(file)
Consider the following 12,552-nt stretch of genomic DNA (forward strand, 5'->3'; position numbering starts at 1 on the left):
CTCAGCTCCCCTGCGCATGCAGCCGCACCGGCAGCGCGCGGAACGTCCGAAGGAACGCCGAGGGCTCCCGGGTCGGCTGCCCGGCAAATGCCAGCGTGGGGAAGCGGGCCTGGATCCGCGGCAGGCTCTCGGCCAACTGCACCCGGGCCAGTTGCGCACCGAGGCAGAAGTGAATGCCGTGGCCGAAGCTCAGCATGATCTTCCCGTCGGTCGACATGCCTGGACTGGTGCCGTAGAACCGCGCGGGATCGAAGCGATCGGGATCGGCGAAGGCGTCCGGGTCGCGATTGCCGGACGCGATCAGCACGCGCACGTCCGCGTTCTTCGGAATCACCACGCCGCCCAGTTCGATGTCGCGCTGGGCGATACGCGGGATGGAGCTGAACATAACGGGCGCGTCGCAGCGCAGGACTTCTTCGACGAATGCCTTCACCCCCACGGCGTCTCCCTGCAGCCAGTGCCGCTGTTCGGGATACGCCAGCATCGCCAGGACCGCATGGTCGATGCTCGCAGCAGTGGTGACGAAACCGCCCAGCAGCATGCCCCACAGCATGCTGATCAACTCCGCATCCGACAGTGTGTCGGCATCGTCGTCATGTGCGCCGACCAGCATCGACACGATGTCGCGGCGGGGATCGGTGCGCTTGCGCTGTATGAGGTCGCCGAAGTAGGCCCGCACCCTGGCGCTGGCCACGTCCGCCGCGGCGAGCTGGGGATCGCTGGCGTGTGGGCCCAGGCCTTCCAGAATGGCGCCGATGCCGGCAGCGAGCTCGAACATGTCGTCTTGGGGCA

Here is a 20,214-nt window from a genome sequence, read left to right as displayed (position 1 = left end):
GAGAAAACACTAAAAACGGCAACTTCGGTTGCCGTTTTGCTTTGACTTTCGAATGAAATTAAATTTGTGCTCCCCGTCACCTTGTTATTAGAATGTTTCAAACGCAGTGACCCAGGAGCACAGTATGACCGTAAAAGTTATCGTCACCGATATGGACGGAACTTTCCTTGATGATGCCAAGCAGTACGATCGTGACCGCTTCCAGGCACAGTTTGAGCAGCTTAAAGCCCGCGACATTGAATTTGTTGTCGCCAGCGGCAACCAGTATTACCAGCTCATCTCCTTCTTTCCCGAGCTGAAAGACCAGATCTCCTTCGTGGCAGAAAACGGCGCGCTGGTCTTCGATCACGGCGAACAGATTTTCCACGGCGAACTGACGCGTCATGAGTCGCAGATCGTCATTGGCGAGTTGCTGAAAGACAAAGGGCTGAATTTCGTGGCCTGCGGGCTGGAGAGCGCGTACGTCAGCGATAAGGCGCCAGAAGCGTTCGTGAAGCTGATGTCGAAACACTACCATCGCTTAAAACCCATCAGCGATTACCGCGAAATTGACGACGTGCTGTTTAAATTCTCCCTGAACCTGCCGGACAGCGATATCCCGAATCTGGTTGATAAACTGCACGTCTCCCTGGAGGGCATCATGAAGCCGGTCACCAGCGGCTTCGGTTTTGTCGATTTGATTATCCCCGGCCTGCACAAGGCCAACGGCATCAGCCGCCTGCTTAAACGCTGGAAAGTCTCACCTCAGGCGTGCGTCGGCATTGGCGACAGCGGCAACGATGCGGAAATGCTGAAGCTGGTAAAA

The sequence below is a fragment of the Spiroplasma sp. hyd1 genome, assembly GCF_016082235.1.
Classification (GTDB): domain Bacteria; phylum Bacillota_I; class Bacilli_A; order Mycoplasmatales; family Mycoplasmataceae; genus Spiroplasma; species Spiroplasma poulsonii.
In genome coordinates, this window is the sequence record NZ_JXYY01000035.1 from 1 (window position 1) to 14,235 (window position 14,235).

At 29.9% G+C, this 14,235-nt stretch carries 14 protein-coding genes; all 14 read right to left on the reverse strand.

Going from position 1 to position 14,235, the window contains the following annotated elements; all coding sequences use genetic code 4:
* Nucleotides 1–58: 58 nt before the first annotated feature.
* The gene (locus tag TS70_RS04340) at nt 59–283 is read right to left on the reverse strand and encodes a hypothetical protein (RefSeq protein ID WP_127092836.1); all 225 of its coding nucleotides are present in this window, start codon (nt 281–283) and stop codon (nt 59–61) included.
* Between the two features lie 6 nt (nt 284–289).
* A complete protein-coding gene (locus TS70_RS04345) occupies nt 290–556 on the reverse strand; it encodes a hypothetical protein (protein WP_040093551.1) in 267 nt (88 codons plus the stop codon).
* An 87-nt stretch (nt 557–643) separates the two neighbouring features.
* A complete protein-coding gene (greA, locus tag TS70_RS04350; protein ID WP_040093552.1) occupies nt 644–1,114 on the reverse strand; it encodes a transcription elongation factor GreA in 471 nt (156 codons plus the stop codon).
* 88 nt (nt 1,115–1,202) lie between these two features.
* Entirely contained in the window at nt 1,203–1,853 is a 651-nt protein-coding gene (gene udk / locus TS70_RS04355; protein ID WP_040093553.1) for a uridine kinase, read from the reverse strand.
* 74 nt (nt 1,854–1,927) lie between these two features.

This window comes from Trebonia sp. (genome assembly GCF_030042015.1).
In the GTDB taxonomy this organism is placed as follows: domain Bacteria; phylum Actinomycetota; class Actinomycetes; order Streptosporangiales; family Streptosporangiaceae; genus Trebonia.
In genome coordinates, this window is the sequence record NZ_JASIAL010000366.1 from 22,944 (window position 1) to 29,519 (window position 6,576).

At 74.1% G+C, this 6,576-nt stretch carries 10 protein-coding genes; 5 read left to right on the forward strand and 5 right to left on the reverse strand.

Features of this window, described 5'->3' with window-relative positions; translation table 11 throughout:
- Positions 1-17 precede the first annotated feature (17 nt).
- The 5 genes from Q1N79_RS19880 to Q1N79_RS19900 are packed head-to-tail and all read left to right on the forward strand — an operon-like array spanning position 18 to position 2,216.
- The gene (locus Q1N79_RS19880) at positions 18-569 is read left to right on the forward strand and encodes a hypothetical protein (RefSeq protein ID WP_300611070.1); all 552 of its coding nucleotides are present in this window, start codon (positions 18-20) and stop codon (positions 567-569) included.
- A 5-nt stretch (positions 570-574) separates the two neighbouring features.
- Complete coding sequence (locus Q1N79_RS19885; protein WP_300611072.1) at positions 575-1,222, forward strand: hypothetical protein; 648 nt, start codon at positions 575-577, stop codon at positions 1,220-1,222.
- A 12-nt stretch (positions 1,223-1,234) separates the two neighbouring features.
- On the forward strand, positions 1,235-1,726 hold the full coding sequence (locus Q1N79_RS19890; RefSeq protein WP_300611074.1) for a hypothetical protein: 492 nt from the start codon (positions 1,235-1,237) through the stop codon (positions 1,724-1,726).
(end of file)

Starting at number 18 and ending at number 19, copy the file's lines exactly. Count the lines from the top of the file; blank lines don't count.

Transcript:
* 74 nt (nt 1,854–1,927) lie between these two features.

This window comes from Trebonia sp. (genome assembly GCF_030042015.1).